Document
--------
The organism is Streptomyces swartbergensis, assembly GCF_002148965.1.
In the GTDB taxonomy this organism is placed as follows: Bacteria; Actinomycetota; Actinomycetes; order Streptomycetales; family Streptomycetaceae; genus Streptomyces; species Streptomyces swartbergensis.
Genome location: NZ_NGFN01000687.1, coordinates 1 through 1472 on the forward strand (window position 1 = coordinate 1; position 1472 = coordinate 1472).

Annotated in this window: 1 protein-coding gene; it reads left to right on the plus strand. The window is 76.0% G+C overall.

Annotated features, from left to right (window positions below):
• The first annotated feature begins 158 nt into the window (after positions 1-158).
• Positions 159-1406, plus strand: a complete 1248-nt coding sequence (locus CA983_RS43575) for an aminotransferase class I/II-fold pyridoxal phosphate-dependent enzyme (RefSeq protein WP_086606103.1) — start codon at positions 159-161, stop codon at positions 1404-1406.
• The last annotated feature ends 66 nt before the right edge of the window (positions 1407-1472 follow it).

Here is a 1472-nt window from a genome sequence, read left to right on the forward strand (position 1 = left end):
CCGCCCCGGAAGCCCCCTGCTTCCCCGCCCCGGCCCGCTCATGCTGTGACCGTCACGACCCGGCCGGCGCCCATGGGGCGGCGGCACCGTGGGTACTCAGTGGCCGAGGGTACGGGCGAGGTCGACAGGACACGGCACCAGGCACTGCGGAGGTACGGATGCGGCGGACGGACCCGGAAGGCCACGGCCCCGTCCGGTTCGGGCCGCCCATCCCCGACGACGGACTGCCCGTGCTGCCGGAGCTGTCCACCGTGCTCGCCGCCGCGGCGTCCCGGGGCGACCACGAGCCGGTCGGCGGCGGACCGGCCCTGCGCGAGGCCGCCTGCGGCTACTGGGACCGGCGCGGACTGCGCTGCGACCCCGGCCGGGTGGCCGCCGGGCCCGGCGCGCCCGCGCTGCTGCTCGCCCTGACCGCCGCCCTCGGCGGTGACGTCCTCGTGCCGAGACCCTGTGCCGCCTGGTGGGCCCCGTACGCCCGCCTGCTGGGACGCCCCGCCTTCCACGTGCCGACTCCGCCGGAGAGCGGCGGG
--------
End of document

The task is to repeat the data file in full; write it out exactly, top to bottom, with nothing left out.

The organism is Streptomyces swartbergensis, assembly GCF_002148965.1.
In the GTDB taxonomy this organism is placed as follows: Bacteria; Actinomycetota; Actinomycetes; order Streptomycetales; family Streptomycetaceae; genus Streptomyces; species Streptomyces swartbergensis.
Genome location: NZ_NGFN01000687.1, coordinates 1 through 1472 on the forward strand (window position 1 = coordinate 1; position 1472 = coordinate 1472).

Annotated in this window: 1 protein-coding gene; it reads left to right on the plus strand. The window is 76.0% G+C overall.

Annotated features, from left to right (window positions below):
• The first annotated feature begins 158 nt into the window (after positions 1-158).
• Positions 159-1406, plus strand: a complete 1248-nt coding sequence (locus CA983_RS43575) for an aminotransferase class I/II-fold pyridoxal phosphate-dependent enzyme (RefSeq protein WP_086606103.1) — start codon at positions 159-161, stop codon at positions 1404-1406.
• The last annotated feature ends 66 nt before the right edge of the window (positions 1407-1472 follow it).

Here is a 1472-nt window from a genome sequence, read left to right on the forward strand (position 1 = left end):
CCGCCCCGGAAGCCCCCTGCTTCCCCGCCCCGGCCCGCTCATGCTGTGACCGTCACGACCCGGCCGGCGCCCATGGGGCGGCGGCACCGTGGGTACTCAGTGGCCGAGGGTACGGGCGAGGTCGACAGGACACGGCACCAGGCACTGCGGAGGTACGGATGCGGCGGACGGACCCGGAAGGCCACGGCCCCGTCCGGTTCGGGCCGCCCATCCCCGACGACGGACTGCCCGTGCTGCCGGAGCTGTCCACCGTGCTCGCCGCCGCGGCGTCCCGGGGCGACCACGAGCCGGTCGGCGGCGGACCGGCCCTGCGCGAGGCCGCCTGCGGCTACTGGGACCGGCGCGGACTGCGCTGCGACCCCGGCCGGGTGGCCGCCGGGCCCGGCGCGCCCGCGCTGCTGCTCGCCCTGACCGCCGCCCTCGGCGGTGACGTCCTCGTGCCGAGACCCTGTGCCGCCTGGTGGGCCCCGTACGCCCGCCTGCTGGGACGCCCCGCCTTCCACGTGCCGACTCCGCCGGAGAGCGGCGGG